Thursday, April 07, 2005

Faith and Politics

Bob Carlton has invited a few folks to engage in a discussion of Jim Wallis' new book, God's Politics: Why the Right Gets it Wrong and the Left Doesn't Get it. Over the next few weeks, various blogs will be discussing specific chapters of the book. You will find a proposed schedule for this discussion here.

I must admit to having mixed emotions about the blending of faith and politics. When I first entered the ordained ministry, there were some basic "dos and don'ts" that my mentor taught me. For instance, to mention just a few of the "don'ts"; clergy do not date members. Clergy do not make deposits and keep the books. Clergy purchase libations at the liquor store in the next town over. Clergy do not mow the lawn in a torn t-shirt and baggy shorts. And, finally, clergy do not endorse candidates or political parties.

For the most part, these unspoken rules have served me well, although I must admit that it has been a long time since I reflected on why these are good standards to uphold.

I can understand why some folks are nervous about faith playing an important role in politics. We don't have to look very far to see the dangers of a theocratic government. The attempt to meld faith and politics is not limited to nations far away; it is alive and well in America. The theocrats, with their extreme understandings of "God's law," which they desire to make the law of the land, should make us all a bit nervous.

The reality is that faith has often played a role, to some degree, in politics, and probably always will. I'm old enough to remember when John Kennedy was elected. I can recall my parents (a Greek Orthodox and a Baptist, who compromised and both became, of course, Episcopalians) talking about being uncomfortable with electing a Roman Catholic, as his first allegiance would be to Rome. Years later, I heard very little of that kind of talk regarding Jimmy Carter, who made it rather clear that his first allegiance was to the Kingdom of God.

This is the point where I can understand the concern of those who are not persons of faith. If I am honest, I would have to admit that I am first a citizen of the Kingdom of God, and secondarily an American. If someone believed that religion was a crutch, the opiate of the masses, delusional thinking, etc., then they wouldn't want a politician who gave a high priority to his faith in office, as there would be another loyalty fueling their agenda.

The difficulty right now is that in the last election, Christianity was blatantly used as a political football. Some, like Jim Wallis, are claiming that it is time for persons of faith to become more vocal to counteract the message of religious right and the secular left (disclaimer; no, I don't think all Republicans are a part of the religious right, or all Democrats are part of the secular left; this is simply one way to define the tension, by identifying the extreme poles). To be quite honest, I was dubious of the faith of both Bush and Kerry. It sounded to me like they were being fed lines to show how religious they were by their handlers.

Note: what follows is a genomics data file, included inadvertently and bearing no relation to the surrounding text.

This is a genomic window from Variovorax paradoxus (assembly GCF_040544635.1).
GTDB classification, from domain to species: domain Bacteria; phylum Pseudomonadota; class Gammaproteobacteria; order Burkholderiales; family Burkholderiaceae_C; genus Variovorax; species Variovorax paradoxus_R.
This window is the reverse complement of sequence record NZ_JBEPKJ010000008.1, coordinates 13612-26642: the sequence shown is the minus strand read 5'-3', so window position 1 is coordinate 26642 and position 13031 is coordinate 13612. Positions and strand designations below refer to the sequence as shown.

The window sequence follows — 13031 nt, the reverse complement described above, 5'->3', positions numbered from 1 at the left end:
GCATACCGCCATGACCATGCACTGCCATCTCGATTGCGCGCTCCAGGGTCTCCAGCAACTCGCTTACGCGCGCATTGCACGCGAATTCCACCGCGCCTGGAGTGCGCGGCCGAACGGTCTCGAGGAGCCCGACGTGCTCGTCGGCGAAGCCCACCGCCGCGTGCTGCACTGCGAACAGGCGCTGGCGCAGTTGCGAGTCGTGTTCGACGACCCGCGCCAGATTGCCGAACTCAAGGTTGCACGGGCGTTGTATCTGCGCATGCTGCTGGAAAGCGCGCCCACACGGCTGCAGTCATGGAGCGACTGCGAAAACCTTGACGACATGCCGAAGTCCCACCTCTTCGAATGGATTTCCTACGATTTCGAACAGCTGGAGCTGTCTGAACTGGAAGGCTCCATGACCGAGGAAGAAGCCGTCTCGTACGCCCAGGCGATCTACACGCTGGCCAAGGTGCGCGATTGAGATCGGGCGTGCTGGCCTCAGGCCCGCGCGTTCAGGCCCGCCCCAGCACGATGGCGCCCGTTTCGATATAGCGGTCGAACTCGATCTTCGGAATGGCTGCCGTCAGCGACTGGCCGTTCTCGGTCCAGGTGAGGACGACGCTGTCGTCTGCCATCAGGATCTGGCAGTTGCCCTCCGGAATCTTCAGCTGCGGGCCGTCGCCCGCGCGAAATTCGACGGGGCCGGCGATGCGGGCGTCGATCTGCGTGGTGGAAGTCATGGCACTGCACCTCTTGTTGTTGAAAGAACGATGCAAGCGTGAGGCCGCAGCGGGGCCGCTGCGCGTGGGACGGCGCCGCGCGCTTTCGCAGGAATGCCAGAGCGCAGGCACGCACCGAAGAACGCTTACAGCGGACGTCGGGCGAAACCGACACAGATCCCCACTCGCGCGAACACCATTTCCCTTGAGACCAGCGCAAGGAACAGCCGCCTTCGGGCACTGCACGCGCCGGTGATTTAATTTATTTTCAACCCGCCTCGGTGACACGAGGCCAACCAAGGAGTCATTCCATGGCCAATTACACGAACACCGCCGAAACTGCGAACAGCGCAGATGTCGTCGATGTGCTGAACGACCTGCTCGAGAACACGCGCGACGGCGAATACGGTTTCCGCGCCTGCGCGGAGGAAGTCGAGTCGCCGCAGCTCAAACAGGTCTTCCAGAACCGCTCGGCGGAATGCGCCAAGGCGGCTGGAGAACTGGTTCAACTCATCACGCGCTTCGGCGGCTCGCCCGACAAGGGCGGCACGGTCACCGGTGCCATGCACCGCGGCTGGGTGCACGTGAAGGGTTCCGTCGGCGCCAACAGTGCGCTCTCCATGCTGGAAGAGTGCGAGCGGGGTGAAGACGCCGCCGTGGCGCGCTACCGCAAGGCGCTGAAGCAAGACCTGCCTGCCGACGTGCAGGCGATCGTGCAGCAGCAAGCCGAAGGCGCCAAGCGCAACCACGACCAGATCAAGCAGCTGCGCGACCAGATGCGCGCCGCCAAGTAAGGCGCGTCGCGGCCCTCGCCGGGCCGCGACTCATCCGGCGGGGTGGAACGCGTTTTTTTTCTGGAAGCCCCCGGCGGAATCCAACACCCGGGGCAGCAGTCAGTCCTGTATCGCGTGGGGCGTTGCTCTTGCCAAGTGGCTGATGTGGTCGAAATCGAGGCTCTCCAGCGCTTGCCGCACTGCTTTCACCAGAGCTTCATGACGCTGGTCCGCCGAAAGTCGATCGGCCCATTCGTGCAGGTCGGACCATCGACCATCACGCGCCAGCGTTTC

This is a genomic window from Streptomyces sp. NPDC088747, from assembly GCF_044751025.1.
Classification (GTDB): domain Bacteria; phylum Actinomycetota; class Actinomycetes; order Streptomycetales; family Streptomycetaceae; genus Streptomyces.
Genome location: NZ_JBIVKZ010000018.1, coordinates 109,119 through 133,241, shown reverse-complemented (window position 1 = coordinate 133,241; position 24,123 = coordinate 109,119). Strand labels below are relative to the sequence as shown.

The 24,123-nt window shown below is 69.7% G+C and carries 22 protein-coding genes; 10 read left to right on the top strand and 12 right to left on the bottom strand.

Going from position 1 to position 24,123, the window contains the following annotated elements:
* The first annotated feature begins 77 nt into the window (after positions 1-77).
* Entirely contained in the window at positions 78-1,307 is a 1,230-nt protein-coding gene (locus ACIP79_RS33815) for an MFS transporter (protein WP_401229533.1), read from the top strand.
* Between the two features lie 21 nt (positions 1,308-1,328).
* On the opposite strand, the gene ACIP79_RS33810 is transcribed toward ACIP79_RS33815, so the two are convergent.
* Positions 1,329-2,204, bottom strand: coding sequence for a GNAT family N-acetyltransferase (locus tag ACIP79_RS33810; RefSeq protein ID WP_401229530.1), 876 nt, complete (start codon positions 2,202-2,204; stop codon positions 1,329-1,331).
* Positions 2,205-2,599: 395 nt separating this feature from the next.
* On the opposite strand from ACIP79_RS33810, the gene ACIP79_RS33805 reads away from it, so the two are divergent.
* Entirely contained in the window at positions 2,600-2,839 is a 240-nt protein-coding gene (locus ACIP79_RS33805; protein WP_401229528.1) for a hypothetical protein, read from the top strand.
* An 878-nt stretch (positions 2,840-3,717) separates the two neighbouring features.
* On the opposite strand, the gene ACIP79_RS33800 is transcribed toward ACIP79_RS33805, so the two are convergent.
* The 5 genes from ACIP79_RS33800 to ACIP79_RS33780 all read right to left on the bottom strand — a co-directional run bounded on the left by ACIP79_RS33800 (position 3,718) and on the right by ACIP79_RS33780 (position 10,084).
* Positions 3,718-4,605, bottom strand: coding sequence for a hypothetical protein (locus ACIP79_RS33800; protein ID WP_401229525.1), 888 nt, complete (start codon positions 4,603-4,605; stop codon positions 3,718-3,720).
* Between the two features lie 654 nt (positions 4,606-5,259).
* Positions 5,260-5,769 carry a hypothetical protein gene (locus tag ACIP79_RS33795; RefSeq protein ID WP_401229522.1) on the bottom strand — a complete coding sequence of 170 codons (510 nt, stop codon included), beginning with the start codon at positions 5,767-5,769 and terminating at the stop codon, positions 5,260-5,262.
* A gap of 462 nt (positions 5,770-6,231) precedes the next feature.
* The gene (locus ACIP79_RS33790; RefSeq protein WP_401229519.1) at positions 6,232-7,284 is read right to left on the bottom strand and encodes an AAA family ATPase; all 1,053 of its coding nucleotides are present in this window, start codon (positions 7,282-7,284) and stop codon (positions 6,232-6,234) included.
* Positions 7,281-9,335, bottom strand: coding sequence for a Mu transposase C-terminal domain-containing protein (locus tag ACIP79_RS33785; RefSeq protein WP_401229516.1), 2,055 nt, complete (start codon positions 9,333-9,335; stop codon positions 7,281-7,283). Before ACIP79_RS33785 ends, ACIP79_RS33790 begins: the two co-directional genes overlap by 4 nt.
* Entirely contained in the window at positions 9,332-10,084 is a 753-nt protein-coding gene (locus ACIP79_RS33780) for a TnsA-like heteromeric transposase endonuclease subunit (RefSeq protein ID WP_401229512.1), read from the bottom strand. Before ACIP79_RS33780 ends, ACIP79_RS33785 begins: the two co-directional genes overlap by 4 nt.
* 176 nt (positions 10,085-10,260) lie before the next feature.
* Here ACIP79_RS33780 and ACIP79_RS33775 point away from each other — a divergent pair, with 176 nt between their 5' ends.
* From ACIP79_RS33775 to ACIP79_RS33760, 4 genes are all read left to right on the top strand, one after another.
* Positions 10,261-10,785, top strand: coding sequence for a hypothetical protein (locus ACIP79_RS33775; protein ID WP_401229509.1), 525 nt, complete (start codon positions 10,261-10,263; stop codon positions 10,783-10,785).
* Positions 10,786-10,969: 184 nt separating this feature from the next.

Since the pollsters came out with their claim that the election was decided on "moral values," now every politician, Republican and Democrat, is looking for opportunities to talk about God. I'm not sure that more God talk is going to convince anyone anymore that the speaker deserves their vote. It won't convince me.

What will convince me are actions. Specifically, actions that reveal a desire to offer a hand up to the poor and a willingness to explore the systemic causes of poverty. What will convince me to support a candidate are actions that give evidence of a consistent life ethic that includes not just discussion of abortion and euthanasia, but also of the thousands of innocent Iraqis who have died due to the American invasion and those on death row who will be murdered in the name of the state. What I'm looking for are politicians who express their belief in the dignity of every human being by standing up for those who would be excluded because they are different in some way from the majority. I want a leader who recognizes our responsibility to be good stewards of all of creation, if for no other reason than to make sure that we don't leave our children's children a toxic wasteland.

Will these actions merge faith and politics? Most likely. The changes that need to be made are going to require using every tool we have. But if you trot out your faith thinking it will get my vote, save your breath. Actions speak louder than words. Show me, don't tell me.

Bob offers some good discussions regarding faith and politics here, here and here.

Dave begins the discussion with a call for more humility and restraint here.

Naomi links to a good background interview with Jim Wallis here.

To be continued. Stay tuned.


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